Crime and punishment.

                                                   Art by Yiskhah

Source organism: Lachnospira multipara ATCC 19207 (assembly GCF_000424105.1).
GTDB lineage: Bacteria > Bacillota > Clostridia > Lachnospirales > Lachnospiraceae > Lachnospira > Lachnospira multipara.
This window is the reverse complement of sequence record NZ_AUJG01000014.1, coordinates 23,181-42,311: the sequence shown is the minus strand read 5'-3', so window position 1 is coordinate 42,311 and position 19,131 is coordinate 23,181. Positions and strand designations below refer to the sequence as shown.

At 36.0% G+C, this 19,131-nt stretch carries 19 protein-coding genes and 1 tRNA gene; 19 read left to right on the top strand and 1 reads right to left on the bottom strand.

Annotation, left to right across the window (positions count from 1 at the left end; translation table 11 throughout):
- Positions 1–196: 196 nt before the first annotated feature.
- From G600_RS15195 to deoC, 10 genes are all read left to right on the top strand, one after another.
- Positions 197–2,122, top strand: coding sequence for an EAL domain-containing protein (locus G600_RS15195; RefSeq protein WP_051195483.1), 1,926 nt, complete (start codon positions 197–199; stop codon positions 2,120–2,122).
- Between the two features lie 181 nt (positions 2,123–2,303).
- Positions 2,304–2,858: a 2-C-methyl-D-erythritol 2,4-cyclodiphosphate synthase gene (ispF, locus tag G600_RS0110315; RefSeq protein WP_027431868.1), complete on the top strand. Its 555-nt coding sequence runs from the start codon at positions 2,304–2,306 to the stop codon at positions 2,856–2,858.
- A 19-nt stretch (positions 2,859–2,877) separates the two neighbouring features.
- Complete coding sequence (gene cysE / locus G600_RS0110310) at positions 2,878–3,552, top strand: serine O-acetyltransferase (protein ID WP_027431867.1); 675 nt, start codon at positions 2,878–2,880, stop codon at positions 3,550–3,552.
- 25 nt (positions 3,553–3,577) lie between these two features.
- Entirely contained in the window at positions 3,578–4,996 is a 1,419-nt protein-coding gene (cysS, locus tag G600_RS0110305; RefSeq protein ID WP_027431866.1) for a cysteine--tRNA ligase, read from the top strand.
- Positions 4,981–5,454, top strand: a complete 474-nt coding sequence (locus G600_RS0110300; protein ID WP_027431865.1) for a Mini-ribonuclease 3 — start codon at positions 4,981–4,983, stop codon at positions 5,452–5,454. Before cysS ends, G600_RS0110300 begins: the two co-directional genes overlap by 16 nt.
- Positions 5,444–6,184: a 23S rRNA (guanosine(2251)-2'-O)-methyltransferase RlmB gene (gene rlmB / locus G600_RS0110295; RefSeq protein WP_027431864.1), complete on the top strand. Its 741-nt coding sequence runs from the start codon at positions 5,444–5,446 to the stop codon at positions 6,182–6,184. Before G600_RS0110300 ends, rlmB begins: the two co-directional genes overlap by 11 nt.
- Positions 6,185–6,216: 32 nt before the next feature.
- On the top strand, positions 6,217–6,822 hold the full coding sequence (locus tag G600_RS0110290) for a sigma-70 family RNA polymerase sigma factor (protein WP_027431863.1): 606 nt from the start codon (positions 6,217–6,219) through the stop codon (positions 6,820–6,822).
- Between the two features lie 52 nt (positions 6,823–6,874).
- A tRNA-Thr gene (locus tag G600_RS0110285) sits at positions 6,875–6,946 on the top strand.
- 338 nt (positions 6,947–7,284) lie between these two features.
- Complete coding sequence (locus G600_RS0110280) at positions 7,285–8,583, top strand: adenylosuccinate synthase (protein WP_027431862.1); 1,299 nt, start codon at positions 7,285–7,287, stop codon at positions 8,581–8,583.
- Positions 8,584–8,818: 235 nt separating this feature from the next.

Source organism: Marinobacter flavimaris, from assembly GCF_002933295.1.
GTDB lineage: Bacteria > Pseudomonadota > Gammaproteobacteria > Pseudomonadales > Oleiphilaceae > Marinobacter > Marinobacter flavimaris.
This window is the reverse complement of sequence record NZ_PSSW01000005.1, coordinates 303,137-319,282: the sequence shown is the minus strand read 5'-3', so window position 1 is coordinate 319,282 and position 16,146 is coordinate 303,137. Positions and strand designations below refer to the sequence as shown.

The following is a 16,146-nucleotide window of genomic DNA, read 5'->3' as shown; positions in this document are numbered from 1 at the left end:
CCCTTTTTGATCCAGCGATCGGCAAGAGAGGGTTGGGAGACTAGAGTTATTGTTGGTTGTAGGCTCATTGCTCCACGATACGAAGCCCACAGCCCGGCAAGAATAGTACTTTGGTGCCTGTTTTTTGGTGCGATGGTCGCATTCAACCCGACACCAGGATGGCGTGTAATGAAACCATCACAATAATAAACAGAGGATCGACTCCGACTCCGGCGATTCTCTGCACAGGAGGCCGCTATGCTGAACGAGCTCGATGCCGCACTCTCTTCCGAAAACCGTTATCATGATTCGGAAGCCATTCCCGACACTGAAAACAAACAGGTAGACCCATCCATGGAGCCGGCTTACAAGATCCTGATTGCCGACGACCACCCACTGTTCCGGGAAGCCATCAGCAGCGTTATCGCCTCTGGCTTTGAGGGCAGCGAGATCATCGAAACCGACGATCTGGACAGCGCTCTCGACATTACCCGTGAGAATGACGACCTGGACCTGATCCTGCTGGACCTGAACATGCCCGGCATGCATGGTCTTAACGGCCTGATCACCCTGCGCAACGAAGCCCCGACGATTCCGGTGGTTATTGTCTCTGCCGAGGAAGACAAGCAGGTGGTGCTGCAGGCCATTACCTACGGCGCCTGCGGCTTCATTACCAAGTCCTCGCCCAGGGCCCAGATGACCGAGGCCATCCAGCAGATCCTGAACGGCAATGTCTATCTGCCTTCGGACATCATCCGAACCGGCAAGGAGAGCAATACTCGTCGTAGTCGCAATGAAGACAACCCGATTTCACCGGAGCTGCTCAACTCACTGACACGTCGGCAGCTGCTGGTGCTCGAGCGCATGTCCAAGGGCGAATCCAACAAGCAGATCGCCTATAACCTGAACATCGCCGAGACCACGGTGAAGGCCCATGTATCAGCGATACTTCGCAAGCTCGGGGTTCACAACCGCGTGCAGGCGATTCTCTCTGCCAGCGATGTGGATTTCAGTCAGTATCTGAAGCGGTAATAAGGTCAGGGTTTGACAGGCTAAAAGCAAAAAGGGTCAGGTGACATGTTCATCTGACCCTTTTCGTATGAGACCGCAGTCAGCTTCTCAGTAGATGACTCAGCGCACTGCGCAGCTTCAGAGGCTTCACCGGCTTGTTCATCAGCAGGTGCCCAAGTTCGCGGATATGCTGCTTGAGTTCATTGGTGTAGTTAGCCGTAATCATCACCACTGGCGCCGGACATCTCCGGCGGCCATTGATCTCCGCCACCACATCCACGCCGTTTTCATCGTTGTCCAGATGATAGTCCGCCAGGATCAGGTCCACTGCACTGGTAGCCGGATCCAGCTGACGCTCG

There is a discussion of crime and punishment in the Talmud that reminds me of the modern notion of deterrents. Do they work? The evidence suggests they do not work. From the position of psychotherapy deterrents fail to work because what drives us to action is not always a matter of conscious awareness. We are by and large, not rational human beings, we tend more towards the emotions and the chemicals that thrive on drama and challenge, the same chemicals that make us creative individuals and keep us alive.  “An eye for an eye” appears to be a suitable form of natural justice, but it does not take account of the power relations that sit beneath almost all forms of harmful activity. As Freud pointed out, we are taught to love our neighbour, but who truly loves their neighbour when they throw rubbish into your yard or they keep you up all night with heavy metal music? Love becomes a false premise! I spent several years working in criminal justice in the belief that regardless of the crime, every human being has a right to dignity and fair treatment. Retribution in any form does not resolve the underlying features that create societal problems which are grounded largely in inequality and a lack of opportunity to thrive. All crime and retribution is, in my view, a form of neurosis because it takes place in the context of fear. There are some people who commit offences regardless of their social disposition because they are fully embedded into a competitive capitalist system and need to express emotionally as well as physically.  The system itself generates immense fear in the minds of those who must live in it. Society creates its own criminals, but rather than address the aetiology of the offence we punish the perpetrators because it provides a feeling of being in control. However, the reverse is true. When we demand rights, we do not consider the number of new laws we need to enforce them. The more laws we have the more incentive to break them. The very nature of this duality insists that when one side of the duality gains more power the other must rise to match it.  Studies have shown that when perpetrators of crimes are forced to confront their victims to explain why they committed the offence, the discussion is far more effective for behavioural change than locking someone up in detention. This is a hard process for the victim, but it also opens the pathways for healing because it is only when we confront our worst fears that we can be truly healed.